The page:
FIG. 2 is a block diagram illustrating an embodiment of a method for providing quality of service in packet communications system 100. More specifically, FIG. 2 illustrates a method by which two routers 112 transmit packets over a communications link 114.
Exemplary details of a router 112 are shown in FIG. 2. Router 112 includes a processor 202 coupled to a memory 204. According to a stored program, the processor 202 in conjunction with memory 204 and other peripherals (not shown) controls operations of router 112. In other words, the processor 202, memory 204 and associated instructions serve as a controller for router 112. In one embodiment of the invention, memory 204 may store packets, a link speed, encoder type, packet size or other data.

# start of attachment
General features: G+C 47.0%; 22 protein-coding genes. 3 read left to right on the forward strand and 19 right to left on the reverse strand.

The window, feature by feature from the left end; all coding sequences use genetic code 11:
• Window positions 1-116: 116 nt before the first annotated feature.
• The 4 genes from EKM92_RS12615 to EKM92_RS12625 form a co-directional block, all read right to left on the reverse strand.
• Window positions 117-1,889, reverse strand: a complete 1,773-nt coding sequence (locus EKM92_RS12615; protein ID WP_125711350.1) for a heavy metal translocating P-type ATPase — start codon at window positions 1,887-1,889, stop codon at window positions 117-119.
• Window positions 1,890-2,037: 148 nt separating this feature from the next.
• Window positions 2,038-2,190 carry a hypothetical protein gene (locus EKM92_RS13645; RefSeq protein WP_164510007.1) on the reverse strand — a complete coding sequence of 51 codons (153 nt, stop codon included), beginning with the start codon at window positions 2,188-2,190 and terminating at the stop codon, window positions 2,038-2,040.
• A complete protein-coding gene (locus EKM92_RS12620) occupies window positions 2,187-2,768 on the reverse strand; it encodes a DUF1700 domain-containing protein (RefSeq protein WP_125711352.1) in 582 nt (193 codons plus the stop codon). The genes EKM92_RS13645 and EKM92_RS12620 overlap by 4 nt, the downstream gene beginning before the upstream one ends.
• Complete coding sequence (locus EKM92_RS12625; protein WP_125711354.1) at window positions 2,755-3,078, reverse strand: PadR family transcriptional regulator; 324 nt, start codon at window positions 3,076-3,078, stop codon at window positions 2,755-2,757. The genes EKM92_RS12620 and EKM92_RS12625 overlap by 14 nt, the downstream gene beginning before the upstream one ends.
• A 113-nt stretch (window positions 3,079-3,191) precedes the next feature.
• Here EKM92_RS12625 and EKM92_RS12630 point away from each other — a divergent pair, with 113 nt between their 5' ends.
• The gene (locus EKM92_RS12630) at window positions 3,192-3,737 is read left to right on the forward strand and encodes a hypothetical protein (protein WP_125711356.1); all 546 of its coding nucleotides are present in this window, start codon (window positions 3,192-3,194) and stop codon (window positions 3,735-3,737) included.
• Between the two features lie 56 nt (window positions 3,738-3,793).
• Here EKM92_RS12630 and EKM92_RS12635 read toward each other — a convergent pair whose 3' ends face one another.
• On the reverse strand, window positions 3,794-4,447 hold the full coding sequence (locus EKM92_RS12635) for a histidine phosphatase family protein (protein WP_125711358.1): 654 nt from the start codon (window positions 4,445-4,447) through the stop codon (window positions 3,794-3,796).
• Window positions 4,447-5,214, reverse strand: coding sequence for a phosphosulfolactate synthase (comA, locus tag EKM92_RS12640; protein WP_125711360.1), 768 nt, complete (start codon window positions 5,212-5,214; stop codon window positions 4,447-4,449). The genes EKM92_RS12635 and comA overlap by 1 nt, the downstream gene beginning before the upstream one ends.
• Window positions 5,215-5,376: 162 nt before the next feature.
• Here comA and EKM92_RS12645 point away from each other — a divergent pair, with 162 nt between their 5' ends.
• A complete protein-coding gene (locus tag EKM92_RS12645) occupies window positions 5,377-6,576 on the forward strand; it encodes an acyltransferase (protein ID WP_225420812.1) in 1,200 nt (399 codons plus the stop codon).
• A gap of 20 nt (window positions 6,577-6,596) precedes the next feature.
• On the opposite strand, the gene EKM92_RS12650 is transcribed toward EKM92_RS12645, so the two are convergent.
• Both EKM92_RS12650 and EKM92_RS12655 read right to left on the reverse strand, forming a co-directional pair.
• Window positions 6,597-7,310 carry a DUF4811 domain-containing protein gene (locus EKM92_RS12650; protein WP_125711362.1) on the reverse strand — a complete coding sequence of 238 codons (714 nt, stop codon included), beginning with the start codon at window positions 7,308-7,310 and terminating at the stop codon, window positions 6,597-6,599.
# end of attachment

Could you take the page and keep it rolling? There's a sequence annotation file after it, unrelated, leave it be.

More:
According to one embodiment of the invention, a plurality of diverse packets is received by a router 112 for transmission over a link 114. The diverse packets are analyzed, in conjunction with certain characteristics of the link, to determine a maximum, optimal or nominal packet size desirable for the link. This determined packet size allows for quality of service to real-time or time-sensitive packets. The diverse packets include real-time or time-sensitive packets 208 and non-time-sensitive or data packets 210. To provide quality of service over communications link 114, data packets 210 may be converted into fragmented packets 212, i.e., packets of the determined packet size. Different communications links 114 may have different optimal fragmented packet sizes. The optimal size of fragmented packets is controlled dynamically according to embodiments of the invention. This insures that quality of service is provided dynamically on a per link basis and is adjustable for varying link or traffic characteristics.